Spy Kids Parent Guide
Gibbering TV characters that resemble Teletubbies gone bad are too scary for most preschool viewers, but the gobs of cool spy stuff will leave the older child yearning for secret agent paraphernalia.
Parent Movie Review
Every parent has secrets from their children (like where they’ve hidden the Easter candy), but Gregorio (Antonio Bandera) and Ingrid Cortez (Carla Gugino) have a big one: They are former top international spies. After marriage and the arrival of their children, Carmen (Alexa Vega) and Juni (Daryl Sabara), the couple changed their lifestyle by turning in their guns and disguises for high tech computers and desk jobs.
However, when their secret agent pals begin disappearing, the retired twosome are sent to check out a highly suspicious character, Fegan Floop (Alan Cumming), the eccentric host of a children’s television program. Within minutes of embarking on their mission, they are kidnapped and taken to Floop’s rock island castle where the oddball captor and his Minion (Tony Shalhoub) demand an old invention of Gregorio’s. Discovering their parents’ predicament, Carmen and Juni suit up to save the day as Spy Kids.
Although I dislike many of the recent movies where children are left to avert a world crisis with only minimal intervention from incompetent adults, this delicious fantasy is more palatable for several reasons. The Cortez parents are involved with their kids. They still tell bedtime stories, attend parent-teacher interviews and worry about leaving their youngsters even in the hands of a capable adult. While Carmen and Juni bicker, tease and grumble like most minors, over time a healthy respect for one another develops. They tackle bad guys without swaggering attitudes or smart mouth remarks (although there is plenty of slapstick style violence included), and old feuds are examined as the value of marriage and family are highly endorsed.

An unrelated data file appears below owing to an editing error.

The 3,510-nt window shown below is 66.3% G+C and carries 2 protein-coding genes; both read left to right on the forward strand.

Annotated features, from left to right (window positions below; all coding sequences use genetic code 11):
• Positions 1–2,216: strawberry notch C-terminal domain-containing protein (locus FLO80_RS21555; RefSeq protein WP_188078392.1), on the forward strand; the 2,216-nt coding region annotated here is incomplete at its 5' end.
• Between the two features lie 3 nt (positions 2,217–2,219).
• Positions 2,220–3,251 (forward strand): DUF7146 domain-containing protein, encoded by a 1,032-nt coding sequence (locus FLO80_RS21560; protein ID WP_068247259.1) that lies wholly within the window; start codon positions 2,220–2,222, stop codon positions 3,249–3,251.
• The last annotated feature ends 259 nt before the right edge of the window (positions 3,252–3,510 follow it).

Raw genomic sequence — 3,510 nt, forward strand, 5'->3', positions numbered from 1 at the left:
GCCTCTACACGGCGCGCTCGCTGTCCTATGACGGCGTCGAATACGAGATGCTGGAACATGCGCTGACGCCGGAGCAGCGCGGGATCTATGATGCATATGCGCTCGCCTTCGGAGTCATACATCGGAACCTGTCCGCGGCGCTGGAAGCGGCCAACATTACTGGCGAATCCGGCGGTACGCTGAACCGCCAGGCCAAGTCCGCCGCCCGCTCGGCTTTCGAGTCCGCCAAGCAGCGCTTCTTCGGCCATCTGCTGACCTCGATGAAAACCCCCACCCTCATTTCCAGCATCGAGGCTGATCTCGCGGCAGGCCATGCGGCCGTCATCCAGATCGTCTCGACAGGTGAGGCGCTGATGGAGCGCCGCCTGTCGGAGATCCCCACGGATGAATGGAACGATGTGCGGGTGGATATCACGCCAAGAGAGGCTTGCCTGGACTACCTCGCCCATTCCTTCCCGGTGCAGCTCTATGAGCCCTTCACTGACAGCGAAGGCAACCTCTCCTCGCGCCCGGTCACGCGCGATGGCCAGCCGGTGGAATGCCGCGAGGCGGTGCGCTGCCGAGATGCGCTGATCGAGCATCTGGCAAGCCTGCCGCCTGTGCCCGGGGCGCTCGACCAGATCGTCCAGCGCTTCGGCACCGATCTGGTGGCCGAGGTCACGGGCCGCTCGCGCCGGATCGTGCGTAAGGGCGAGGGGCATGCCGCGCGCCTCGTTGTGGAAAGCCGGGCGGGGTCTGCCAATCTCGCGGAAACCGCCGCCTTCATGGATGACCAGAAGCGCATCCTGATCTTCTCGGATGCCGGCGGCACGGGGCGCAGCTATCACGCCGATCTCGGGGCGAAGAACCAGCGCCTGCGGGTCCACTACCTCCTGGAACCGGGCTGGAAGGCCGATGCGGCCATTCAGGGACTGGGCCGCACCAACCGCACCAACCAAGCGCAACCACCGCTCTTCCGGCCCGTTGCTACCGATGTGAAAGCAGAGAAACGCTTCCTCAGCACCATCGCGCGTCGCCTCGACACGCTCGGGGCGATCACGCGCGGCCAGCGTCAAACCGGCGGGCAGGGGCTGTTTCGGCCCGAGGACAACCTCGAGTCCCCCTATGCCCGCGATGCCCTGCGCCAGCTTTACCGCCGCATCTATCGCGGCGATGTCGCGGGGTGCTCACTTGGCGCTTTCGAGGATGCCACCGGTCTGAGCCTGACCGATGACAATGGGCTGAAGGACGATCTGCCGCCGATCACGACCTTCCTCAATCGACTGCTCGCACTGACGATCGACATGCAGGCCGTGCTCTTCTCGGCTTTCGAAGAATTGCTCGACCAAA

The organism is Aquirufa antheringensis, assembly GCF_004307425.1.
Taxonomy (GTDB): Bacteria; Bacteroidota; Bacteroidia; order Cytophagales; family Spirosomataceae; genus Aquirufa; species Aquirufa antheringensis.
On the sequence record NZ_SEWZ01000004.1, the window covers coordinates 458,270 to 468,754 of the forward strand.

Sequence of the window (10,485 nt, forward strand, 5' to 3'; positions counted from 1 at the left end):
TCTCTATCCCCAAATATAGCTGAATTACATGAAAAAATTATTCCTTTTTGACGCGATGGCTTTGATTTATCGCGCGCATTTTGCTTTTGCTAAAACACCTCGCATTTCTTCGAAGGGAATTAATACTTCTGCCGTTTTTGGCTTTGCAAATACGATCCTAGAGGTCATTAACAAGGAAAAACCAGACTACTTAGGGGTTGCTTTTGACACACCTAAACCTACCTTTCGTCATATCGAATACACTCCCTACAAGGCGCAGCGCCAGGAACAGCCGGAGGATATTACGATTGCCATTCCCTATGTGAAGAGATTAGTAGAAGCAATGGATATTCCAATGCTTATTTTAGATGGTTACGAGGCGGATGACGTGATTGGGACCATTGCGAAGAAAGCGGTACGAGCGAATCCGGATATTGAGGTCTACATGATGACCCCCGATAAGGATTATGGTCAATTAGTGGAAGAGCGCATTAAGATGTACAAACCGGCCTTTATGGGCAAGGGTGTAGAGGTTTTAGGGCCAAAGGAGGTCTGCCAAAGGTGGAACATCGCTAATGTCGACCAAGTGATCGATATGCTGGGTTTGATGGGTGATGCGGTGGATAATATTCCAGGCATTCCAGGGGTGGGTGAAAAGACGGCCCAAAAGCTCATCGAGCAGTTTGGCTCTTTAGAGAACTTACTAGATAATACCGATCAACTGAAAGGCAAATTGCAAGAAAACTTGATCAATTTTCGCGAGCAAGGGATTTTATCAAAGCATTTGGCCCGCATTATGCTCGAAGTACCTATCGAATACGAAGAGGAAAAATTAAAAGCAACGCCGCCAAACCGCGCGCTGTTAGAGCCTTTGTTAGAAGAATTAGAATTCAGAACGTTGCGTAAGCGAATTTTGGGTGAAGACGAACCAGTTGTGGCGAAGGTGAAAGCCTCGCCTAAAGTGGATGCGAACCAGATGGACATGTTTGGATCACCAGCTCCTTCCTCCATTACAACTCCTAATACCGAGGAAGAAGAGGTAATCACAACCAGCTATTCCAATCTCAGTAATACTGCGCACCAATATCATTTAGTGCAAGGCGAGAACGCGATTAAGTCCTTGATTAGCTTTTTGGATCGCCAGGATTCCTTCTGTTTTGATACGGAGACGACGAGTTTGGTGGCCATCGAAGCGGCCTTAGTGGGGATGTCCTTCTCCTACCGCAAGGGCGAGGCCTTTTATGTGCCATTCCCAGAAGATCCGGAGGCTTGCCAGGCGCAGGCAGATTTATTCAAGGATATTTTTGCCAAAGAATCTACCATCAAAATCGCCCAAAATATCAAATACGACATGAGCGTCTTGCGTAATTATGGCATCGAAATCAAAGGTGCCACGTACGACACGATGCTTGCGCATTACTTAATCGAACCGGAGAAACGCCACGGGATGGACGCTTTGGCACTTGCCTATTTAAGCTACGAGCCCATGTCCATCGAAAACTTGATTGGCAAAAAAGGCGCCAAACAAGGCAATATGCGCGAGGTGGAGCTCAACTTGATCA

Billed as family fare, the inclusion of mutated, gibbering TV characters that resemble Teletubbies gone bad and other fantastical Floop creations are too scary for most preschool viewers, but the gobs of cool spy stuff like instant set cement and electroshock bubblegum will leave the older child yearning for their own secret agent paraphernalia. Hearty sprinklings of jokes even parents will enjoy are also appreciated in this action-packed movie about saving the family.Directed by Robert Rodriguez. Starring Antonio Banderas, Carla Gugino, Alexa Vega, Daryl Sabara. Running time: 88 minutes. Theatrical release March 30, 2001. Updated July 17, 2017
Rating & Content Info
Why is Spy Kids rated PG? Spy Kids is rated PG by the MPAA for action sequences.
Open communication, cooperation and family loyalty are values portrayed in this fantasy story about two kids who save their parents from evil villains.
Man thrown through window, boy falls from playground equipment, man fighting with children, men kick in windows, fight between man and villains, children chased on boat, fishing boat destroyed, boy falls overboard, boats hit stone wall and explode (explosion heard not seen), men attack house, man hit with suitcase, head hit on table, woman’s hair catches on fire, boy gets dropped from sky, robot children attack real children, boy spun on playground equipment, men chained together and locked in jail cells, child hit on head by robot, plane crashes into mountain and rocks, men strapped to bed and changed to cartoon figures, adults tied and chained to chairs, child falls through floor, man falls through window, numerous fighting scenes between robots and people.
Sexual Content: A-
Hugging and kissing between married couple, family hugging, two low cut and tight-fitting outfits.
Plentiful use of name-calling.
Alcohol / Drug Use: A
Page last updated July 17, 2017
More parents' guide for Spy Kids after the break...
Spy Kids Parents' Guide
Gregorio and Ingrid aren’t the only ones with secrets in this movie. What are Carmen and Juni’s secrets? How does keeping secrets from one another hurt their family? How does sharing their secrets bring their family closer together?
Carmen says, “Keeping a family together is difficult and that’s a mission worth fighting for.” What do you think are some of the challenges families face, and how can they be solved?
The most recent home video release of Spy Kids movie is August 2, 2011. Here are some details…
Spy Kids releases to Blu-ray on August 2, 2011, with the following extras:
- 10 Minute Film School
- Deleted scenes
- Digital copy